I want to believe, I really do. But the purported find of this ancient Nokia-esque cuneiform tablet has my BS-meter blaring an alert.
Its conspicuous similarity to a twenty-first (or at least, late twentieth) century comm device, albeit with an ancient Mesopotamian keypad, has the credulous internet all abuzz. Aliens? Time travel? All of the above?
No one would be happier than I if that were true. But let’s slow down and put on our tin-foil thinking caps, shall we?
First of all, there’s almost no credible reportage that I’ve seen as to the origin of this find. The myriad of stories all say that the tablet was found in an excavation near Salzburg, Austria, but there’s a glaring lack of detail as to who was performing the dig, or when, or why.
Secondly—Austria? Not your usual burying-ground for cuneiform writing, which was used in the near-east cultures of Sumer, Assyria, and Babylonia.
Not surprisingly, none of this is dismaying the believers. They’ll tell you that archaeologists regularly cover up evidence of ancient alien incursions, and that of course it would have been nothing but a thing for archaic Sumerian astronauts to pop on over to Austria (and, apparently, drop their phone).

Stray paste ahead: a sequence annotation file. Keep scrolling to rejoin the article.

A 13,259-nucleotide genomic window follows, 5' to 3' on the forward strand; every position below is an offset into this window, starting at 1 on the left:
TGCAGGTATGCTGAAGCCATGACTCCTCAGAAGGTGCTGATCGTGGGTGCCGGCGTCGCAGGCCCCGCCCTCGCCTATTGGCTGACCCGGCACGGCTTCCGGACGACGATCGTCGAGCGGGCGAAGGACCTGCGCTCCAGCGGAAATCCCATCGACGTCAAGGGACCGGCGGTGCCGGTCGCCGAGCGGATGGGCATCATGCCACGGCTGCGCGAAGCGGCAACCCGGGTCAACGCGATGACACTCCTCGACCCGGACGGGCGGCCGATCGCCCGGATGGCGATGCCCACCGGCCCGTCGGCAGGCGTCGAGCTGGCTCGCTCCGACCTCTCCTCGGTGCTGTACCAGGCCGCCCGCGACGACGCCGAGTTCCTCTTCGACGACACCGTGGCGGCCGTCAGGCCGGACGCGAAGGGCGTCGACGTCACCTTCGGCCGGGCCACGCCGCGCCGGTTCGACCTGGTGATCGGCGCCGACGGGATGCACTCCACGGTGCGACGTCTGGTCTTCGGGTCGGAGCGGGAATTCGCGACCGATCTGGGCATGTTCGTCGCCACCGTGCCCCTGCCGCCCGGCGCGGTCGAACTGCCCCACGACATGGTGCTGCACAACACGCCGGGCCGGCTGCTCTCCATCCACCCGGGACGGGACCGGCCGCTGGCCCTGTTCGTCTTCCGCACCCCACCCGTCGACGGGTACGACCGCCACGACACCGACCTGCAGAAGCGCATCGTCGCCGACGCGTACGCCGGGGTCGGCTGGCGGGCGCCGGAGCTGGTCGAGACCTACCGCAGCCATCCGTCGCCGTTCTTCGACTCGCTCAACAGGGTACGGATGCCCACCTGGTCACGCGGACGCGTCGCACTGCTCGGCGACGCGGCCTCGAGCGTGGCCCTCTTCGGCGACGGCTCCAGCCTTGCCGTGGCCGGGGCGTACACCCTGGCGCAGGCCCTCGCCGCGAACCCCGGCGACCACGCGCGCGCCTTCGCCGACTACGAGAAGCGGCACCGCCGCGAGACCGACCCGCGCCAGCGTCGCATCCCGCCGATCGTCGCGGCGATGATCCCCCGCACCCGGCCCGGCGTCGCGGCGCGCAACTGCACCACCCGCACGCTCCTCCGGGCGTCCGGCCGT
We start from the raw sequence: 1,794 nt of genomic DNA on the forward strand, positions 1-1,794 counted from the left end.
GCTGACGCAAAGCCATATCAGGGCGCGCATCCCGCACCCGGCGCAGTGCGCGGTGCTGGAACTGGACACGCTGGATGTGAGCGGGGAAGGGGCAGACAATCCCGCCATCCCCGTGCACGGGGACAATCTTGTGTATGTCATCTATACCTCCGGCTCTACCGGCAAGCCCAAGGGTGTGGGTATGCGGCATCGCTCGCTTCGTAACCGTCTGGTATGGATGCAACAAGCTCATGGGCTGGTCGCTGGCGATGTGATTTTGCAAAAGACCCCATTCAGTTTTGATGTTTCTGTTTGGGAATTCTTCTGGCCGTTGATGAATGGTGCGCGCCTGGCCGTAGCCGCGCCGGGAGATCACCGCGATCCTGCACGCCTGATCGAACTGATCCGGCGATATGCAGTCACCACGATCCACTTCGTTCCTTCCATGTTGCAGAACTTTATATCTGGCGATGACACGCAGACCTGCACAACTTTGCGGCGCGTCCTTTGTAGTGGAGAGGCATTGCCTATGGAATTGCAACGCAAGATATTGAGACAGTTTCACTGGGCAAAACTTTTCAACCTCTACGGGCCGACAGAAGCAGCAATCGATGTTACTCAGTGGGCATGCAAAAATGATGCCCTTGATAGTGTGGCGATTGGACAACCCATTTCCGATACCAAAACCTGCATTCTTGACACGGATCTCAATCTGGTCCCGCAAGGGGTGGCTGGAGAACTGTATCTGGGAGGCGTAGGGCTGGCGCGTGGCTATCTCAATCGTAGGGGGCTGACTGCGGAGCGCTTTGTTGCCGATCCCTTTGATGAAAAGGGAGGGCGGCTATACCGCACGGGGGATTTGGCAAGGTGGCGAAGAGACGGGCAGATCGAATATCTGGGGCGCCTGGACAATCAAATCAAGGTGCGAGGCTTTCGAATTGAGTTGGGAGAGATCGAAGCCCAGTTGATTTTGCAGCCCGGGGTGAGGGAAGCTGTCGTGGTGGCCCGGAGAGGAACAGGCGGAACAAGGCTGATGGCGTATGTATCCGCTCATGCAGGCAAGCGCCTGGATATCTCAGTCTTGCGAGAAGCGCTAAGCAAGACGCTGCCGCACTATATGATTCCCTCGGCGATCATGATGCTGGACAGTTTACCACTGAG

I wouldn’t hope to disabuse such notions, but I’d also point out that cuneiform tablets tend to look a little more like what we see here—not just unlike your dad’s cellphone, but also more like, well, lumps of clay. Also, the characters were pressed or engraved into the medium (which is exactly how and why cuneiform developed: it was a convenient script when using reed pens and wet clay). The writing on the Austrian artifact appears to be raised or embossed, precisely dissimilar to just about every other example of cuneiform we’ve yet seen.
It’d be great if it were true, and it’d open vast new lines of historical inquiry (for example, how many bars would you normally get in downtown Babylon?). I hate to be the one, but someone has to say it: this is a fraud.